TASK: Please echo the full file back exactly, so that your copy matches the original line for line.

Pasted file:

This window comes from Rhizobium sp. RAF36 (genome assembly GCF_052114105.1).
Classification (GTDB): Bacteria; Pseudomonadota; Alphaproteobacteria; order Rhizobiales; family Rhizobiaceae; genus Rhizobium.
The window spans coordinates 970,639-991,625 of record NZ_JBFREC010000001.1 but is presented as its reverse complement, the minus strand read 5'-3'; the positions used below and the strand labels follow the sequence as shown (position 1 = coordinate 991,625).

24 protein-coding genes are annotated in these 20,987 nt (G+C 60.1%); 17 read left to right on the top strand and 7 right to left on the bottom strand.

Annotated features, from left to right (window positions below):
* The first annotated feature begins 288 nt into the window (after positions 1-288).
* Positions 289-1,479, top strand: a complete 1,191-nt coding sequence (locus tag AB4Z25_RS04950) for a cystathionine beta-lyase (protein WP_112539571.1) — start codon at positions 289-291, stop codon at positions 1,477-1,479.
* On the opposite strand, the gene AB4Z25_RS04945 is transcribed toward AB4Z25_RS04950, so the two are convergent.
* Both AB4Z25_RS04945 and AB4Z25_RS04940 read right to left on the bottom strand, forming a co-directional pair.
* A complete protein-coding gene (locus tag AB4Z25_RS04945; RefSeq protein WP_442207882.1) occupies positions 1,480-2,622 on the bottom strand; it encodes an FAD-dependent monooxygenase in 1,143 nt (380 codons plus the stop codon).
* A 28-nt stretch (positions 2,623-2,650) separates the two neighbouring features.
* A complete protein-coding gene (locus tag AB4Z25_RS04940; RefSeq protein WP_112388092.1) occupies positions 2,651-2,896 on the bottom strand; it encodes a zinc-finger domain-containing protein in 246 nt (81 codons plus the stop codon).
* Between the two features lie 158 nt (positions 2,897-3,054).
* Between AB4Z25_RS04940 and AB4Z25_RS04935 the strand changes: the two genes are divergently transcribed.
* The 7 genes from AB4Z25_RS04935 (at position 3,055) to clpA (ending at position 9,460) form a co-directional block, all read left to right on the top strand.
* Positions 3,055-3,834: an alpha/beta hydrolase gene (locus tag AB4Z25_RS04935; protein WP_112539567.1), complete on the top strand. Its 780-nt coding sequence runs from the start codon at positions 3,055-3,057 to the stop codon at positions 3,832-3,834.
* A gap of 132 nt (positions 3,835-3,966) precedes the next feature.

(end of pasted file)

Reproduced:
This window comes from Rhizobium sp. RAF36 (genome assembly GCF_052114105.1).
Classification (GTDB): Bacteria; Pseudomonadota; Alphaproteobacteria; order Rhizobiales; family Rhizobiaceae; genus Rhizobium.
The window spans coordinates 970,639-991,625 of record NZ_JBFREC010000001.1 but is presented as its reverse complement, the minus strand read 5'-3'; the positions used below and the strand labels follow the sequence as shown (position 1 = coordinate 991,625).

24 protein-coding genes are annotated in these 20,987 nt (G+C 60.1%); 17 read left to right on the top strand and 7 right to left on the bottom strand.

Annotated features, from left to right (window positions below):
* The first annotated feature begins 288 nt into the window (after positions 1-288).
* Positions 289-1,479, top strand: a complete 1,191-nt coding sequence (locus tag AB4Z25_RS04950) for a cystathionine beta-lyase (protein WP_112539571.1) — start codon at positions 289-291, stop codon at positions 1,477-1,479.
* On the opposite strand, the gene AB4Z25_RS04945 is transcribed toward AB4Z25_RS04950, so the two are convergent.
* Both AB4Z25_RS04945 and AB4Z25_RS04940 read right to left on the bottom strand, forming a co-directional pair.
* A complete protein-coding gene (locus tag AB4Z25_RS04945; RefSeq protein WP_442207882.1) occupies positions 1,480-2,622 on the bottom strand; it encodes an FAD-dependent monooxygenase in 1,143 nt (380 codons plus the stop codon).
* A 28-nt stretch (positions 2,623-2,650) separates the two neighbouring features.
* A complete protein-coding gene (locus tag AB4Z25_RS04940; RefSeq protein WP_112388092.1) occupies positions 2,651-2,896 on the bottom strand; it encodes a zinc-finger domain-containing protein in 246 nt (81 codons plus the stop codon).
* Between the two features lie 158 nt (positions 2,897-3,054).
* Between AB4Z25_RS04940 and AB4Z25_RS04935 the strand changes: the two genes are divergently transcribed.
* The 7 genes from AB4Z25_RS04935 (at position 3,055) to clpA (ending at position 9,460) form a co-directional block, all read left to right on the top strand.
* Positions 3,055-3,834: an alpha/beta hydrolase gene (locus tag AB4Z25_RS04935; protein WP_112539567.1), complete on the top strand. Its 780-nt coding sequence runs from the start codon at positions 3,055-3,057 to the stop codon at positions 3,832-3,834.
* A gap of 132 nt (positions 3,835-3,966) precedes the next feature.